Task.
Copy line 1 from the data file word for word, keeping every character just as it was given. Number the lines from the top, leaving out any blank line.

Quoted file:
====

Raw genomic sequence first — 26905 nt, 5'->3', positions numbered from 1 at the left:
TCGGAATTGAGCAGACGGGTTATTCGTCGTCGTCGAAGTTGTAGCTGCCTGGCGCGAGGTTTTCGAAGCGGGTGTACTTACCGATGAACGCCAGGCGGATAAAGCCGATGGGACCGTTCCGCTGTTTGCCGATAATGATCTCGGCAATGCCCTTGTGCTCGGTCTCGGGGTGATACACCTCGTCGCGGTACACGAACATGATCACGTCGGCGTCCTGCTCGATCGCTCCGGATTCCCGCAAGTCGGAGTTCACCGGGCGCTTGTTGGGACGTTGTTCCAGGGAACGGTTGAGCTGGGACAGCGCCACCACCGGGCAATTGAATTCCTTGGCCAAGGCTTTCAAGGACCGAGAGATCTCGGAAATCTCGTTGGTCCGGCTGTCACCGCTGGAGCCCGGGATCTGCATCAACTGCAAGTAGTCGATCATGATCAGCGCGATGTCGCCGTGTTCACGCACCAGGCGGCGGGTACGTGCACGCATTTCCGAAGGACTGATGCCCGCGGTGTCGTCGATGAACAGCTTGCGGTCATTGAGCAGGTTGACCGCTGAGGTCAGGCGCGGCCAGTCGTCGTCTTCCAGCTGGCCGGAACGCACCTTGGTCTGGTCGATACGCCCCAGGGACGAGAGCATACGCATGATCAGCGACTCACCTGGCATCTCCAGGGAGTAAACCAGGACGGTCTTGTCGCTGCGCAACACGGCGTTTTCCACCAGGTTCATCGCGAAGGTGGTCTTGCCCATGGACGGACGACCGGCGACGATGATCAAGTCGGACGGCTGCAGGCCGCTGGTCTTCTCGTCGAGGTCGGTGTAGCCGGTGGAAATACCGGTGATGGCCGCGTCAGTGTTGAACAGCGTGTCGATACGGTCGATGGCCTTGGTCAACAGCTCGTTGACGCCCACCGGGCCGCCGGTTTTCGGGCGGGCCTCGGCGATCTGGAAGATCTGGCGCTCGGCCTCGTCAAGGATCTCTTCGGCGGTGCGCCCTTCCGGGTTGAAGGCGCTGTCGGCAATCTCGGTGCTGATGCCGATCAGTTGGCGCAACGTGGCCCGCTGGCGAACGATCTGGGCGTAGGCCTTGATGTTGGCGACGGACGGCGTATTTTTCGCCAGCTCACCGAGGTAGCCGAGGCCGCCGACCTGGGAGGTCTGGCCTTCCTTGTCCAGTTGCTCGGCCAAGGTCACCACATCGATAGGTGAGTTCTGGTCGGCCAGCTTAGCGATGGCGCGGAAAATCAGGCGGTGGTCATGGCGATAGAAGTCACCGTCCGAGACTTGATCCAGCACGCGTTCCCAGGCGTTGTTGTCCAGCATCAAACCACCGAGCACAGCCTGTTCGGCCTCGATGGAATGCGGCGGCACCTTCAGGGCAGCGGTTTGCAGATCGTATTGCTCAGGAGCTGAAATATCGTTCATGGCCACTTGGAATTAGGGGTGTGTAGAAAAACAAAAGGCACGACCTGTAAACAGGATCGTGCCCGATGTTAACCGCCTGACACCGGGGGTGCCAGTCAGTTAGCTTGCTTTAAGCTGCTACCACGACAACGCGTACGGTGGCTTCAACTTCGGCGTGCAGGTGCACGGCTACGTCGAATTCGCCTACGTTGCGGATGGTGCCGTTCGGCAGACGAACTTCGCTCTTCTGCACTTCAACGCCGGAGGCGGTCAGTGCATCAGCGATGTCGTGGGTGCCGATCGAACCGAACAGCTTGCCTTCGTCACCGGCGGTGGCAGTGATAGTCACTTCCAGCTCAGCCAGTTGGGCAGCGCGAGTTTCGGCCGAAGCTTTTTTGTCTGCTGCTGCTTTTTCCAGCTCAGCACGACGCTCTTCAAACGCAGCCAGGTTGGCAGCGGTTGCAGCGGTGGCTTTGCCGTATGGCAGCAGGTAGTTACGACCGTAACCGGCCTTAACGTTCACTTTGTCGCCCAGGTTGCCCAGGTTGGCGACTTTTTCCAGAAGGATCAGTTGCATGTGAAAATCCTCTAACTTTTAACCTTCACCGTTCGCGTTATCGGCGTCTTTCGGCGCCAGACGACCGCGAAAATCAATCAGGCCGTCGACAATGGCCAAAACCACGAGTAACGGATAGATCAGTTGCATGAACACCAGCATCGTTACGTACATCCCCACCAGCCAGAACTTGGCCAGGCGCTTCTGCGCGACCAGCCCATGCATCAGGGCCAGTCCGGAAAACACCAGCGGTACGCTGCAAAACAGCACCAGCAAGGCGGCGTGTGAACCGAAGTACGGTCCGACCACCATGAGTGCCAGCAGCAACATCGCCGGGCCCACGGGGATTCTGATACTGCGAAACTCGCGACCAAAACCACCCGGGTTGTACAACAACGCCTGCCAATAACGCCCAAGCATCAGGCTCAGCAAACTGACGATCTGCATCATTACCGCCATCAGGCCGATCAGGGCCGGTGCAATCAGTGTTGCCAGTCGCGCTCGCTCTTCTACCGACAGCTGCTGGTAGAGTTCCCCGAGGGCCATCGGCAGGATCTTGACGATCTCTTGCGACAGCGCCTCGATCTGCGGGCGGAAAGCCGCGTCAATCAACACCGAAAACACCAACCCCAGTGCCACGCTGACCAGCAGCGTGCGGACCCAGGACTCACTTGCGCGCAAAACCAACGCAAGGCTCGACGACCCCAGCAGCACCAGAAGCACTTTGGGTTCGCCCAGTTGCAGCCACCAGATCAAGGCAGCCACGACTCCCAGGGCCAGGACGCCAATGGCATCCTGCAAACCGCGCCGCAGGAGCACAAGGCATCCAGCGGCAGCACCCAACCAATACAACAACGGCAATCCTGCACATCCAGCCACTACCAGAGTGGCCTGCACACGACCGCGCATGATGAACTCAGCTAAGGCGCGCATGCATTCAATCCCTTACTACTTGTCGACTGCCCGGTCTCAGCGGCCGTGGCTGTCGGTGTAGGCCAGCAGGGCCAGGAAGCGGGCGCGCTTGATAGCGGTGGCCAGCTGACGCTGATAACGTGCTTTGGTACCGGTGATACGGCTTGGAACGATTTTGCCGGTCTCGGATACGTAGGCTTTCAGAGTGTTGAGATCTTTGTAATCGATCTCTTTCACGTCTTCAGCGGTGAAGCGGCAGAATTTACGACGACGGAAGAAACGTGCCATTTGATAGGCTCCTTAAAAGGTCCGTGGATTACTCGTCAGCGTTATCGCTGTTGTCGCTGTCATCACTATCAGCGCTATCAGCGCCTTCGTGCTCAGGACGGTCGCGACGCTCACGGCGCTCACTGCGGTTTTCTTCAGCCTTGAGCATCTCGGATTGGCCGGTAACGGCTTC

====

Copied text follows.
Raw genomic sequence first — 26905 nt, 5'->3', positions numbered from 1 at the left: